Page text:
What are the odds of landing on 7 again?
Not as high as inheriting an allele from a parent. Probability plays a big role in determining the chance of inheriting an allele from a parent. It is similar to tossing a coin. What's the chance of the coin landing on heads?
Assume you are a plant breeder trying to develop a new variety of plant that is more useful to humans. You plan to cross-pollinate an insect-resistant plant with a plant that grows rapidly. Your goal is to produce a variety of plant that is both insect resistant and fast growing. What percentage of the offspring would you expect to have both characteristics? Mendel’s laws can be used to find out. However, to understand how Mendel’s laws can be used in this way, you first need to know about probability.
is the likelihood, or chance, that a certain event will occur. The easiest way to understand probability is with coin tosses (see
). When you toss a coin, the chance of a head turning up is 50 percent. This is because a coin has only two sides, so there is an equal chance of a head or tail turning up on any given toss.
Tossing a Coin. Competitions often begin with the toss of a coin. Why is this a fair way to decide who goes first? If you choose heads, what is the chance that the toss will go your way?
If you toss a coin twice, you might expect to get one head and one tail. But each time you toss the coin, the chance of a head is still 50 percent. Therefore, it’s quite likely that you will get two or even several heads (or tails) in a row. What if you tossed a coin ten times? You would probably get more or less than the expected five heads. For example, you might get seven heads (70 percent) and three tails (30 percent). The more times you toss the coin, however, the closer you will get to 50 percent heads. For example, if you tossed a coin 1000 times, you might get 510 heads and 490 tails.
Probability and Inheritance
The same rules of probability in coin tossing apply to the main events that determine the
of offspring. These events are the formation of gametes during
and the union of
Probability and Gamete Formation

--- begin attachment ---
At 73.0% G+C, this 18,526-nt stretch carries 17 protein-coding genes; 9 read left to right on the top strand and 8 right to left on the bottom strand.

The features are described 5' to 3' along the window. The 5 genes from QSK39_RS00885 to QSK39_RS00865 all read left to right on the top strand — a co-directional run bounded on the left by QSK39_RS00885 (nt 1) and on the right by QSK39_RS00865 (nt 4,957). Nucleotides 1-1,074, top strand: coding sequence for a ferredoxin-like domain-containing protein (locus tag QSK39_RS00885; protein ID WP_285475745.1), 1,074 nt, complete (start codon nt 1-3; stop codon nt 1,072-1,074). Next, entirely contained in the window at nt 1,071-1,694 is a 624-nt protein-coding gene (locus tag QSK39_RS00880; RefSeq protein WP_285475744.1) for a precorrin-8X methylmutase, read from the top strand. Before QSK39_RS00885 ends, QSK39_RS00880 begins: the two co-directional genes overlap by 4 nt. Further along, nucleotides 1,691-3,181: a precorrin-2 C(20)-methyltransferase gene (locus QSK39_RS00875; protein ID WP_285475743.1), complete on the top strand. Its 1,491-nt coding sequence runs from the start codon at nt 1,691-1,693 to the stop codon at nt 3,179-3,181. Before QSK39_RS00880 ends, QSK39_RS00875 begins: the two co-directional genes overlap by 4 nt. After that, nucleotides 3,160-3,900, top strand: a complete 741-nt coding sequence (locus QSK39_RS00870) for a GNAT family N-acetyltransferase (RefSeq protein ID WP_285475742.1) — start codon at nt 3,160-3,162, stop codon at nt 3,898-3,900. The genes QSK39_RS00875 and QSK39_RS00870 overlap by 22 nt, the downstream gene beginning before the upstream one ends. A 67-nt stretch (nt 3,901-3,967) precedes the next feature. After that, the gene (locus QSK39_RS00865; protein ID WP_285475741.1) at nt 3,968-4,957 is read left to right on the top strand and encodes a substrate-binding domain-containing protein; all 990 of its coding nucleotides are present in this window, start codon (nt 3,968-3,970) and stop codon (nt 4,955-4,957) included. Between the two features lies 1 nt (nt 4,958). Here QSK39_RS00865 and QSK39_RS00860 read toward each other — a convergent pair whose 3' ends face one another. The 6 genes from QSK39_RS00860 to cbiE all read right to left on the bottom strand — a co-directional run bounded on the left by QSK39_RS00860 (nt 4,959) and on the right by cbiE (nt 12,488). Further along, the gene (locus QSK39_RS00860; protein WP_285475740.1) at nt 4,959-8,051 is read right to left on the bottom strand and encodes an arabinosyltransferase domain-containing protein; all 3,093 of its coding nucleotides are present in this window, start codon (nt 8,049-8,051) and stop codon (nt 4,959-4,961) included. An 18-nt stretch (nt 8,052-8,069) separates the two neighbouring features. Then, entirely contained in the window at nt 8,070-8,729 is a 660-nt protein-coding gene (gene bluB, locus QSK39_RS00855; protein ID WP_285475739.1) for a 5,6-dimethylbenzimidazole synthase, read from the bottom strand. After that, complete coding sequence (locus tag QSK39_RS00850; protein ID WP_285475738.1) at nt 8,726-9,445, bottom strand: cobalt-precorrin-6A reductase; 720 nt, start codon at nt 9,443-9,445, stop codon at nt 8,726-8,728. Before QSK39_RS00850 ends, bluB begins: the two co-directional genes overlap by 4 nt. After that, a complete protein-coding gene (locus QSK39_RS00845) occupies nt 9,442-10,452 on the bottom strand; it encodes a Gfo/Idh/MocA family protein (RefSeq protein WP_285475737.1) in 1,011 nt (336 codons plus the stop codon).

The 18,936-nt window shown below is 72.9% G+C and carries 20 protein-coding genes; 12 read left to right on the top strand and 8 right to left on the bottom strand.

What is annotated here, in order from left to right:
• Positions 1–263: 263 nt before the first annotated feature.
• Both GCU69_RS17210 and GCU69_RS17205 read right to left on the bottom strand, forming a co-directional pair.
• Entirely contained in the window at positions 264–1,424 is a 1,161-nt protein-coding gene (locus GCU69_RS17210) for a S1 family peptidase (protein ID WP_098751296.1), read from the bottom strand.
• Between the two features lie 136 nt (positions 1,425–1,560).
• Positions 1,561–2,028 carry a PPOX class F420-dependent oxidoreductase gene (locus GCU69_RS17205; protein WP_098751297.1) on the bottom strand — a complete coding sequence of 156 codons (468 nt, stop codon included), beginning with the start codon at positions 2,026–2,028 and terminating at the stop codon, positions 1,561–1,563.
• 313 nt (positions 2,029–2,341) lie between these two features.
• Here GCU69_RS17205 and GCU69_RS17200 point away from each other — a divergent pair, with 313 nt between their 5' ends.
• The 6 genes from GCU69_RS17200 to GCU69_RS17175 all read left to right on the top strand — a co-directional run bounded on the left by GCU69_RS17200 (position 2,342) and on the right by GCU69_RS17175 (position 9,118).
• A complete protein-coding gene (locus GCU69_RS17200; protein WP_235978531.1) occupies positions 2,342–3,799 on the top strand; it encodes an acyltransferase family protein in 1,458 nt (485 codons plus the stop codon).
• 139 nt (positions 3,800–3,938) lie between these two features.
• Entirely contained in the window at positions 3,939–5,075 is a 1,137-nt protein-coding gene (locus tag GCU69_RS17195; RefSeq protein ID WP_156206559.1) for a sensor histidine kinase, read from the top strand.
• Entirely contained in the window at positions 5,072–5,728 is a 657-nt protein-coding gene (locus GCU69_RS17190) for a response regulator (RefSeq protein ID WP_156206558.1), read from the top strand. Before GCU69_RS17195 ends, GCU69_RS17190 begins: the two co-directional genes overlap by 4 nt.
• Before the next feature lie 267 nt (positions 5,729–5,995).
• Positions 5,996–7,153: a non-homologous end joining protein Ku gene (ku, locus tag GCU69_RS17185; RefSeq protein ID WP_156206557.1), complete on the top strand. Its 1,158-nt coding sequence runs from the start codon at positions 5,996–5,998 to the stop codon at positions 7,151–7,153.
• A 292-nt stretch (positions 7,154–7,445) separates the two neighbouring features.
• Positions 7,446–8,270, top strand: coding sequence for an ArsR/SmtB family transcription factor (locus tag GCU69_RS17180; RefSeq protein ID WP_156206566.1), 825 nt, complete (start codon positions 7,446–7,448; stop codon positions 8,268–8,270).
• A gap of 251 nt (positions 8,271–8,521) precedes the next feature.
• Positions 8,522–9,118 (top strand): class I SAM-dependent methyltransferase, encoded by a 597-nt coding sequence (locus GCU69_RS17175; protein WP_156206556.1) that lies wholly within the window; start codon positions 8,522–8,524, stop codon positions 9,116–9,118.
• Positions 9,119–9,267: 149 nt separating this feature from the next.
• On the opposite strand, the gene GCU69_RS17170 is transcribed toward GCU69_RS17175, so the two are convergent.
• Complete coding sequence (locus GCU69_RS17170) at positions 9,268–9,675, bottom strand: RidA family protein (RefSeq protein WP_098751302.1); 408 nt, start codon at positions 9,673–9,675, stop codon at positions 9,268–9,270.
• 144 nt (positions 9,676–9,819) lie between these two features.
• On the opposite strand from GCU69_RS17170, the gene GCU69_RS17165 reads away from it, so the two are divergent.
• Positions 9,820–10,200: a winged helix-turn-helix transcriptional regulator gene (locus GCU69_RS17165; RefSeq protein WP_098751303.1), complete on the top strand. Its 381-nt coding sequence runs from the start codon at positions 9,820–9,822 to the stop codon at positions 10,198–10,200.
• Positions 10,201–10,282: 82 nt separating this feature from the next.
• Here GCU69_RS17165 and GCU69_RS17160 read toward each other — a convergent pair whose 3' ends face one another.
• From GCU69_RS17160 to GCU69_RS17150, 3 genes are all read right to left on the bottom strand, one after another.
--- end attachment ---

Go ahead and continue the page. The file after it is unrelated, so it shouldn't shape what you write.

How is gamete formation like tossing a coin? Consider Mendel’s purple-flowered pea plants again. Assume that a plant is heterozygous for the flower-color allele, so it has the genotype
). During meiosis, homologous chromosomes, and the alleles they carry, segregate and go to different gametes. Therefore, when the
pea plant forms gametes, the
alleles segregate and go to different gametes. As a result, half the gametes produced by the
parent will have the
allele and half will have the
allele. Based on the rules of probability, any given gamete of this parent has a 50 percent chance of having the
allele and a 50 percent chance of having the
Formation of Gametes. Paired alleles always separate and go to different gametes during meiosis.
Which of these gametes joins in fertilization with the gamete of another parent plant? This is a matter of chance, like tossing a coin. Thus, we can assume that either type of gamete—one with the
allele or one with the
allele—has an equal chance of uniting with any of the gametes produced by the other parent. Now assume that the other parent is also
. If gametes of two
parents unite, what is the chance of the offspring having one of each allele like the parents (
)? What is the chance of them having a different combination of alleles than the parents (either
)? To answer these questions, geneticists use a simple tool called a Punnett square, which is the focus of the next concept.
Probability is the chance that a certain event will occur. For example, the probability of a head turning up on any given coin toss is 50 percent.
Probability can be used to predict the chance of gametes and offspring having certain alleles.
Use this resource to answer the questions that follow.
Define probability as a sentence.
Define probability as a fraction.
What is the probability of cutting a deck of playing cards and getting an ace?
How can you determine the probability of two independent events that occur together?
What is the probability that two heterozygous individuals will have offspring with attached earlobes?
1. Define probability. Apply the term to a coin toss.
2. How is gamete formation like tossing a coin?